Stew’s Legs: A Weekend Rollercoaster of Emotions

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Over the last three days there have been several different version of this post I’ve written in my head, but things with Stewie kept changing so much that I didn’t feel comfortable posting a really sad post if things looked up or a really happy post and then have things go south. But after four days now, I think we’ve settled in to a new normal and I’m ready to work through what’s going on.

It started Thursday morning when I was in the bathroom and heard a huge crash and scrambling sound from the room where Stewie and the cat sleep. Just as I was headed into the hallway to see what was going on, Stewie came wobbling into the bathroom unable to move his right leg. Regular readers will remember that the last time this happened, I freaked out and let my mind go to some pretty dark places. So this time I probably under-worried and figured we’d ride it out and have another story to tell.

Well, it got worse. By the time I got home he had lost movement in both of his back legs and was no longer wagging his tail. He wasn’t eating, he wasn’t drinking, and things looked grim. Becky and I talked with the vet and talked with each other about how to handle what we figured were final preparations because we didn’t have $5 – $8k for surgery and we certainly didn’t want his quality of life to be crappy.

Friday morning I had an appointment with our regular vet to look at him, but they sent me to the emergency vet. At that point, and with how the vet tech I talked to framed things, I thought I was waiting for the vet to explain steps for putting him to sleep and I bawled and bawled and bawled. I took him out of his crate, lobby rules be damned, and held him close.  After a half hour or so, they took us into a room and the emergency vet came to see us. And she was in a good mood.

She talked to Stew and felt around his back and his legs and talked about how smelly his farts were and how that was to be expected. She casually tossed off the question of whether surgery was something we’d be interested in and when I said no she just moved right ahead with other options. She said this was common with older dogs of this breed (Stew is 10 1/2  but the kids have aged him even more I think) and many paralyzed dogs go on to live long happy lives. She talked about slings and wheelchairs and ways to protect his belly and feet from getting raw as he drags himself around the house. I was suddenly smiling. And Stew even wagged his tail when she picked him up.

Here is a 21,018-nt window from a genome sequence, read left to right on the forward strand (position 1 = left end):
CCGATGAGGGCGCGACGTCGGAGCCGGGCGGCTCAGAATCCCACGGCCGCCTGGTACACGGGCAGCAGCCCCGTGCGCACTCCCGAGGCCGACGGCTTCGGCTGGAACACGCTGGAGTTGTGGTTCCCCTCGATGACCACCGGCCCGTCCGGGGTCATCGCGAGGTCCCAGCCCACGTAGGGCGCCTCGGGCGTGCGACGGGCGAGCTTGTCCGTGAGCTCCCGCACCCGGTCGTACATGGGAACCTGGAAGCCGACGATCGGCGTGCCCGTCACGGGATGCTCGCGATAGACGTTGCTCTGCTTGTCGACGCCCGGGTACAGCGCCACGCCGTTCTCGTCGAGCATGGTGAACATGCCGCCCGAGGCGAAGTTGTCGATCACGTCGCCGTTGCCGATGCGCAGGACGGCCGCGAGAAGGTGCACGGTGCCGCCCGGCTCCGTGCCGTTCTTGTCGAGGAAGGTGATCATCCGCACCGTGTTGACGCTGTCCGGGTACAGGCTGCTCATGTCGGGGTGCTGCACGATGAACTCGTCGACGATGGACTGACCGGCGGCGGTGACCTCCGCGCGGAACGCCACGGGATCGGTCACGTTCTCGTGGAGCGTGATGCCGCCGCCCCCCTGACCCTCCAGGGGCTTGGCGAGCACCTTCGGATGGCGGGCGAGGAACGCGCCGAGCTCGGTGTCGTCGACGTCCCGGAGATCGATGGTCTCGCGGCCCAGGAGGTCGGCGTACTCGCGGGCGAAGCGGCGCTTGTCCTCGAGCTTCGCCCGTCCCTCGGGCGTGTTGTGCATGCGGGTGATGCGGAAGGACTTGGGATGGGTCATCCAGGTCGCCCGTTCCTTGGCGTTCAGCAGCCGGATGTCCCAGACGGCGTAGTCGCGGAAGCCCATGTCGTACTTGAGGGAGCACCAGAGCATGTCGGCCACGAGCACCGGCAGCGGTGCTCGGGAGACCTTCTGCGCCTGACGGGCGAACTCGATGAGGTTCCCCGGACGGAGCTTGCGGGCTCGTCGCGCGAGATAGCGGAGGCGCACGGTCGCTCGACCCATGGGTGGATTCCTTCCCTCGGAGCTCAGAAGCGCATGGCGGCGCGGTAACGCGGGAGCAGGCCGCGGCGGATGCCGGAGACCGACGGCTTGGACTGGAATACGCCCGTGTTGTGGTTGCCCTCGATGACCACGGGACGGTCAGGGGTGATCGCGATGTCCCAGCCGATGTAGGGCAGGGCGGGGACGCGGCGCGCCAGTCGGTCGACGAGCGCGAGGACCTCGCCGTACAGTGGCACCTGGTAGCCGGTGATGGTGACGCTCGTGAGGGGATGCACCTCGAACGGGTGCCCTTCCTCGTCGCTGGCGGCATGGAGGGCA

We left with three bottles of drugs, a very reasonable bill, and even a sliver of hope he might be able to walk again some day. I’d gone, in the space of two hours, from wondering if I would have to take the kids out of school to be there for his final moments, to laughing at Stew being like one of the dogs in the kids’ new favorite movie The Secret Life of Pets.

It was exhilarating; it was also exhausting.

But he did fine that night and took all of his meds well and ate and drank his water and did all of his dirty dog business.  The next morning though seemed grim again. He was sad looking and wasn’t eating and wasn’t drinking and kept looking longingly outside and I could tell he wanted to be outside running around. I tried to go back to sleep but couldn’t get his sad face out of my mind and wondered if I was being selfish and if I was doing the right thing. But as the morning wore on and the kids came out to play with him and he started scooting around to follow us all around and he felt part of the family again, I was happy.  We were even able to take him out into the back yard and play fetch with his favorite ball for a bit. His eyes absolutely lit up when we did that.

We’re now looking at ways to make his new life easier for him and keep as much of it the same as before. We’ll be getting him a little wheelie cart for longer walks and fetch games as well as building him a little ramp from our kitchen down into our family room. We also need to get something for him to wear around the house to prevent the raw spots on his belly and legs from dragging them around. But all of this pales in comparison to not having him around and he seems happy with his life as it is so I’m not going to take that from him.